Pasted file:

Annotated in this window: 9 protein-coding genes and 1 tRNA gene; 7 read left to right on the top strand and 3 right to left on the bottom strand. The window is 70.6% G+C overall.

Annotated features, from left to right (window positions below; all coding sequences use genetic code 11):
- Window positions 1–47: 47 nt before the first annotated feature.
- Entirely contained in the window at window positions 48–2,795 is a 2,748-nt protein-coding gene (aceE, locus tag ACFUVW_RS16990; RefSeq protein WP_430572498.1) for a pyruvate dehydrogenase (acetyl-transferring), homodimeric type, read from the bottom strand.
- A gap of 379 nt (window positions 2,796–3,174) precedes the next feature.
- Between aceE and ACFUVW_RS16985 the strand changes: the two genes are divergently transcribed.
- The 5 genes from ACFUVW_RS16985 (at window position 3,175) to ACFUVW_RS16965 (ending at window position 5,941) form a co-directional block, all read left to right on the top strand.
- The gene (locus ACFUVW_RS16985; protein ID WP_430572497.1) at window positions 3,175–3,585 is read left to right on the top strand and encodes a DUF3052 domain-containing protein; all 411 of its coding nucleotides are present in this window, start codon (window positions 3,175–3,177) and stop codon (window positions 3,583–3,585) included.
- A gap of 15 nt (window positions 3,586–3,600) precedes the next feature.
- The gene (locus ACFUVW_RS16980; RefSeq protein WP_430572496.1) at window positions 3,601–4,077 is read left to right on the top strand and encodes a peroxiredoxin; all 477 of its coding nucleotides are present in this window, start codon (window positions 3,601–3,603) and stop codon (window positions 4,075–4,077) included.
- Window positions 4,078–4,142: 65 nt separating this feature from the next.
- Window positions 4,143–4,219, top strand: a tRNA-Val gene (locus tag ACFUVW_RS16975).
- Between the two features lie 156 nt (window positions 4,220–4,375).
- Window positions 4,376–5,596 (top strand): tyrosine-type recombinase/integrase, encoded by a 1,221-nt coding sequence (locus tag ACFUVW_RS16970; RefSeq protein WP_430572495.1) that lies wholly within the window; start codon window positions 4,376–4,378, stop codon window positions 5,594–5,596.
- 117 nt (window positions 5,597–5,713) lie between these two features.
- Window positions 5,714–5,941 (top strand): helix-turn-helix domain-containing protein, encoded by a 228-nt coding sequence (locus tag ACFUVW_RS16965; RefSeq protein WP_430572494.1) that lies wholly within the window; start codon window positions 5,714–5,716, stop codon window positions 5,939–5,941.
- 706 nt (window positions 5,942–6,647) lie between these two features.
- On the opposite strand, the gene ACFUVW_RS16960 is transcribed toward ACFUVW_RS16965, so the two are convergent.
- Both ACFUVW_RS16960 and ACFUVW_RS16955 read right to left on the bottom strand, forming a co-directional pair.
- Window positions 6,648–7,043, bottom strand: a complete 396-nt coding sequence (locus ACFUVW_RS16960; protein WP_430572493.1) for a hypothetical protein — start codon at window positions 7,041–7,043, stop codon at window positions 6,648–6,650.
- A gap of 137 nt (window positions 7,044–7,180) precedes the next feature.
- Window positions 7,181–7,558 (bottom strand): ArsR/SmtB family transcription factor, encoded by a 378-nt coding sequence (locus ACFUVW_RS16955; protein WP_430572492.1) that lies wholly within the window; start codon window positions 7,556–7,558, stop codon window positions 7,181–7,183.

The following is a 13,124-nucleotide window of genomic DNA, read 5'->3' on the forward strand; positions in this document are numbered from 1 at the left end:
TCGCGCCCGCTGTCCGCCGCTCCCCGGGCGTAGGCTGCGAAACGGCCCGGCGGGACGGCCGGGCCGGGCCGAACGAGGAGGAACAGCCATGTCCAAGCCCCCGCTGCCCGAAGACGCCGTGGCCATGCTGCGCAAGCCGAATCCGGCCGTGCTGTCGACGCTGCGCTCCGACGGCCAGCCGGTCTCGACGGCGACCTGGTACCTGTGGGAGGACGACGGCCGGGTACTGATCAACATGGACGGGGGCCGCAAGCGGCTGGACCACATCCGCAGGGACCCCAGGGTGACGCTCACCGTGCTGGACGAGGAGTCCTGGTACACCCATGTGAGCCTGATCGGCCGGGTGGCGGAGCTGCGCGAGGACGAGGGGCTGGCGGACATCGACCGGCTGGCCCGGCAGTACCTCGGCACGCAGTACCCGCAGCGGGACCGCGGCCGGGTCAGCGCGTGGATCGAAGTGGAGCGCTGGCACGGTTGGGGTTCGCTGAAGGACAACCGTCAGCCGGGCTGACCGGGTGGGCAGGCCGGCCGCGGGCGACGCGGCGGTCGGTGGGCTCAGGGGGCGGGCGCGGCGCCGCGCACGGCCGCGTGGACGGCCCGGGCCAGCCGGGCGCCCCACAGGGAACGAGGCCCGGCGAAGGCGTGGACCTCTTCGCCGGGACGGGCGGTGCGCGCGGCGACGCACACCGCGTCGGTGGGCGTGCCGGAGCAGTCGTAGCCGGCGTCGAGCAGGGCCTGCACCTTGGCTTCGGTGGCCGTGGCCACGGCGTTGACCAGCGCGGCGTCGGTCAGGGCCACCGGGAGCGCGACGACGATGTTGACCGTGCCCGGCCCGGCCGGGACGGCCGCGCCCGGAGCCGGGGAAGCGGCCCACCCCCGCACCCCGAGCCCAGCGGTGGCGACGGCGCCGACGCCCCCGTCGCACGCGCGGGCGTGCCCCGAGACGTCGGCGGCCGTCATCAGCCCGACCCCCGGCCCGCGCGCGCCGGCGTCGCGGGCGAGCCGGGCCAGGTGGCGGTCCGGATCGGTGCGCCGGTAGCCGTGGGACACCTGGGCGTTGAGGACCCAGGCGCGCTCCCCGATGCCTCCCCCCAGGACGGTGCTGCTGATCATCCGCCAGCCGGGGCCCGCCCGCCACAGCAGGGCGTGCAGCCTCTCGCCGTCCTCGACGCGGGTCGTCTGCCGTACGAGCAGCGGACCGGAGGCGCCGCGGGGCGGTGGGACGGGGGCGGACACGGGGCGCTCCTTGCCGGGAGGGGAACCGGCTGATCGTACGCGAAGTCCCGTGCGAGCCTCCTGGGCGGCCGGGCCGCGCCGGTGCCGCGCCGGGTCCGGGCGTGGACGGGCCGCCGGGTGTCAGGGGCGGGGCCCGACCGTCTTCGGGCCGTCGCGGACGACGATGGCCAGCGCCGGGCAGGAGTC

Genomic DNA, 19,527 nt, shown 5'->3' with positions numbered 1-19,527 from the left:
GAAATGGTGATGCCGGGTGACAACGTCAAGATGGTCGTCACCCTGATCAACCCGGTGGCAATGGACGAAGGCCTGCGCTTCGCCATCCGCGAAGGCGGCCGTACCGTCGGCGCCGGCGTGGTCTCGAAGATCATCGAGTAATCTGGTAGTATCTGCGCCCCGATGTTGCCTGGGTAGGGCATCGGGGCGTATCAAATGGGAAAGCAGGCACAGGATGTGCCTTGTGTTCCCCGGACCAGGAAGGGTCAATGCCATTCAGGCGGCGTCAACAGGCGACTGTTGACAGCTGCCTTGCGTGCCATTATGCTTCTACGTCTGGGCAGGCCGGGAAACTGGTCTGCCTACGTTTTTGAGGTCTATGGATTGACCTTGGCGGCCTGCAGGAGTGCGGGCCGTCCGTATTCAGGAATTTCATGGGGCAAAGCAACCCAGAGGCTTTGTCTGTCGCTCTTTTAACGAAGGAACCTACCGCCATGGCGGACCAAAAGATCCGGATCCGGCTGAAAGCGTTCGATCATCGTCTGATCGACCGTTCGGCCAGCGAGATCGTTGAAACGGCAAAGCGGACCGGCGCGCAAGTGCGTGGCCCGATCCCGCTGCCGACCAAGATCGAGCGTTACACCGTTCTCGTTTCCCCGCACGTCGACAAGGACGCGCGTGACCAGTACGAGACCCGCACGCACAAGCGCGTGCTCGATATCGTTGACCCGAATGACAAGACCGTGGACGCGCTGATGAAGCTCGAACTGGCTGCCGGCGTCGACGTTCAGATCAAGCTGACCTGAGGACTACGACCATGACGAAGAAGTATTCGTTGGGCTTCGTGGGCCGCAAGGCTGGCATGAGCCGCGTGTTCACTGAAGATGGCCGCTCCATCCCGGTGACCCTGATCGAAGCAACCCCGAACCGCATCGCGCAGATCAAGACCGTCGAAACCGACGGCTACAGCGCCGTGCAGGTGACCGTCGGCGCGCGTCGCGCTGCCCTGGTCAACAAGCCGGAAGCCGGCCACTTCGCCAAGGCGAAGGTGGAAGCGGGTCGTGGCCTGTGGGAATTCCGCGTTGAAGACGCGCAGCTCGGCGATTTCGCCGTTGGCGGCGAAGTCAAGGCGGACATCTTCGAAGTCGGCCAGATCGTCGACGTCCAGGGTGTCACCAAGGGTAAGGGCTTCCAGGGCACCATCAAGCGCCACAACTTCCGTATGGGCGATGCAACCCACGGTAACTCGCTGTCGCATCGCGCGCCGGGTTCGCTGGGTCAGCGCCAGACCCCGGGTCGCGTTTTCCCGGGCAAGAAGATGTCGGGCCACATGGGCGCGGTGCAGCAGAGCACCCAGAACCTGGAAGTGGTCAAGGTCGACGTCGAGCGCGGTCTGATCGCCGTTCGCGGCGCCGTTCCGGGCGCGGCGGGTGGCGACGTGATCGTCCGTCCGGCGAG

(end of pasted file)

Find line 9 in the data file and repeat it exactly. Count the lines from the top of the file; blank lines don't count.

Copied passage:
- A gap of 15 nt (window positions 3,586–3,600) precedes the next feature.